Separation at a distance: Paul Graham on presenting the problems | photography

Pul Graham first visited Northern Ireland in 1984. “I was in my mid-20s and curious,” he says. “I wanted to see what was happening for myself.” Traveling around the province in a rental car, he was immediately struck by the gentle beauty of the landscape, but also felt “a vague sense of tension and unease” as he drove through villages , which were adorned with either Union Jacks or Irish tricolors.

Graham had already made two acclaimed books on still observational documentary photography in the early 1980s: A1 – The Great North Road, for which he has traveled the entire distance, and Beyond caring, which was filmed in employment offices across the UK. However, the social landscape of Northern Ireland during the Troubles presented a different sort of challenge for a young photographer who, as he puts it today, “wanted to find out what was going on there on my behalf”.

  • Graffiti, Ballysillan Estate, Belfast, 1986.

In the countryside, his presence aroused the curiosity of locals, unaccustomed to seeing a stranger with a camera, apparently taking pictures of fields, hills, and deserted roads. He was understandably feeling more anxious on the territorial roads of Belfast and Derry. “I was an Englishman traveling alone and didn’t have a press card,” he says. “It was frustrating because I couldn’t just hang out in bars thinking I was an object of suspicion. Aside from meeting some friends, I spent a lot of time alone.”

This sense of distance, physical and psychological, characterizes every image in his classic photo book, troubled country, which is currently being re-released. Comprised of determinedly elliptical landscape photographs taken on around a dozen trips to Northern Ireland between 1984 and 1986, it is a study in what might be termed detached engagement. The opening image hints at his approach: a tall tree shot over a green meadow with a mountain in the background. It takes a moment to register the Union Jack fluttering on the highest branches. The second seems even more banal: a view of the border town of Strabane from a vantage point on an overgrown hill above a row of houses. You have to look very closely to see the crowd walking by on a street far below – demonstrators at a Republican parade.

Republican Parade, Strabane, 1986.

Ironically, the best-known image from the book is perhaps the least typical: an elevated view of the Ballysillan loyalist housing estate in Belfast, with the outline of Cave Hill visible in the background under gloomy rain clouds. In the foreground, the word “WARNING” is painted in bright orange capital letters on a low brick wall. Here Graham’s personal sense of “Fraughtness and Unease” is palpable, the absence of people giving the sprawling landscape an even more ominous aspect.

The day after we spoke, Graham emailed me a press photo he remembers from that time. It shows a group of youths in Belfast throwing rocks at the army, and behind them a line of British press photographers, all essentially taking the same photograph. “I had this photo pinned to a wall in my studio as a constant reminder of what I didn’t want to do,” he tells me over the phone from New York, where he’s lived since the 1990s. “I had to find a more elliptical approach. When you’re working on a project you subconsciously find what’s necessary, and in this case it was to start photographing from afar and steadily approach.”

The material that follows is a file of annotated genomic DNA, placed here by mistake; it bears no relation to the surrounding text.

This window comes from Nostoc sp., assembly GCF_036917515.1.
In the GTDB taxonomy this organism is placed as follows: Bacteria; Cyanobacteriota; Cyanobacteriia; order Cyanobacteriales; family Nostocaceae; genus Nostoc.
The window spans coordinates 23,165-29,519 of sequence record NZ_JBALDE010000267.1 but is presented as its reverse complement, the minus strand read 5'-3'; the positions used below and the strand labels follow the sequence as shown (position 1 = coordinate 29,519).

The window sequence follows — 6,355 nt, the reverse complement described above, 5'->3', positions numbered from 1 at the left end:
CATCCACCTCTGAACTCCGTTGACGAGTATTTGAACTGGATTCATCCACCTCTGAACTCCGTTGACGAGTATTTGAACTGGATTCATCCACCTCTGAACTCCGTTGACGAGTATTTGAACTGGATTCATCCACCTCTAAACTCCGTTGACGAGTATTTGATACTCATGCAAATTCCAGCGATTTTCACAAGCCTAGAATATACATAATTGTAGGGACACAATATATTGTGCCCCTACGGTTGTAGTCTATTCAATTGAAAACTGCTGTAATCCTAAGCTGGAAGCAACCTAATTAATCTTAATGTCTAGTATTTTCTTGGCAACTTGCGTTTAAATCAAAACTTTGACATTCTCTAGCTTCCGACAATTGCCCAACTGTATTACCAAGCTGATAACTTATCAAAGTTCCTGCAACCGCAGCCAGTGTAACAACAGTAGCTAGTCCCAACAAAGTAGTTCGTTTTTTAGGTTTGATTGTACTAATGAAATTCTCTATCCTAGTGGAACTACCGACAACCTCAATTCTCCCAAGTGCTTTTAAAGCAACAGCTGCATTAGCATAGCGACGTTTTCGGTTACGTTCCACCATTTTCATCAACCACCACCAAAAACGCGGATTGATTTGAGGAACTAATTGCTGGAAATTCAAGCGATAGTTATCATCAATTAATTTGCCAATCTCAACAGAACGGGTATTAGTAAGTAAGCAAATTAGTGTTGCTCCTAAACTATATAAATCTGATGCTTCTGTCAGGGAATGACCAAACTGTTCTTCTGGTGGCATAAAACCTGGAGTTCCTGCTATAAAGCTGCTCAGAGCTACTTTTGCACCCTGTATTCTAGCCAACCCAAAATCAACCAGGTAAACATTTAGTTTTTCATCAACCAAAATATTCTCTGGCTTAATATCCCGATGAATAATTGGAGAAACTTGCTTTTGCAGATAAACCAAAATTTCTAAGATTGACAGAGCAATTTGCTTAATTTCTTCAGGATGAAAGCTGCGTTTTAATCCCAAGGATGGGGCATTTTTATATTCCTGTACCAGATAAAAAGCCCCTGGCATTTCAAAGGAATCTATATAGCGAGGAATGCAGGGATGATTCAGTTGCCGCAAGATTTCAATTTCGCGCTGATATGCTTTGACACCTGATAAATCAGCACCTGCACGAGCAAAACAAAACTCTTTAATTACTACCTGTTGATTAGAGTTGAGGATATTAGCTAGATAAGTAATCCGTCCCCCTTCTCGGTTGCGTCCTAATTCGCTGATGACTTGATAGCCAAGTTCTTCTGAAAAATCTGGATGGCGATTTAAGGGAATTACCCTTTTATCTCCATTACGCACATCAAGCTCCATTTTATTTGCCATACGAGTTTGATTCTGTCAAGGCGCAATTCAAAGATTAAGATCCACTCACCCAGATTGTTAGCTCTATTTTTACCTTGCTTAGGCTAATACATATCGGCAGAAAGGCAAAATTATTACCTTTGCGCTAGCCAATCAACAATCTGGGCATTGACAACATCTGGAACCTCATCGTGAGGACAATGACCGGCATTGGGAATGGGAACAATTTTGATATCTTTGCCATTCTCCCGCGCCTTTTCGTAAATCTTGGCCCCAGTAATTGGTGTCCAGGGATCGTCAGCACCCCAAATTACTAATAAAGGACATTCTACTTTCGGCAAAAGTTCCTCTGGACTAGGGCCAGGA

The resulting images were so understated that when the book was first published in 1987, one reviewer viewed the resulting photographs as a sort of denial of the contested politics of place and identity that so defined Northern Ireland in the public consciousness. In fact, they are visible everywhere, hiding in plain sight. “You have to look closely to find out what’s happening where,” says Graham now. “Essentially, these are conflict photographs masquerading as landscape photographs.”

'PROVOS' (provisional IRA graffiti), Newry, 1985.

back if troubled country First published in 1986, I remember being struck by the profound familiarity of Graham’s almost ordinary landscapes: country lanes bisecting manicured fields under a great, clouded sky; rainswept red brick streets and sprawling suburban estates; mysterious Bible quotes – “Eternity Where” – painted on handmade wooden signs nailed to roadside trees. His images evoked a deep sense of the place I grew up in, all the more so as they eschew the usual reportage clichés: loud protests, riots, burning cars and bombed-out buildings.

Thirty-five years after it was first published, it is still so, many of its landscapes seem both contemporary and oddly timeless. Tribal flags and political placards still proliferate in Northern Ireland, and Bible verses still appear like warnings nailed to trees and posts lining country roads. “All my prejudices were challenged almost from the moment I got there,” says Graham. “Nothing matched what I read or was told. The calm distant view was really the only way I could go.” It still resonates.

troubled country by Paul Graham appears this month from Mack (£45)

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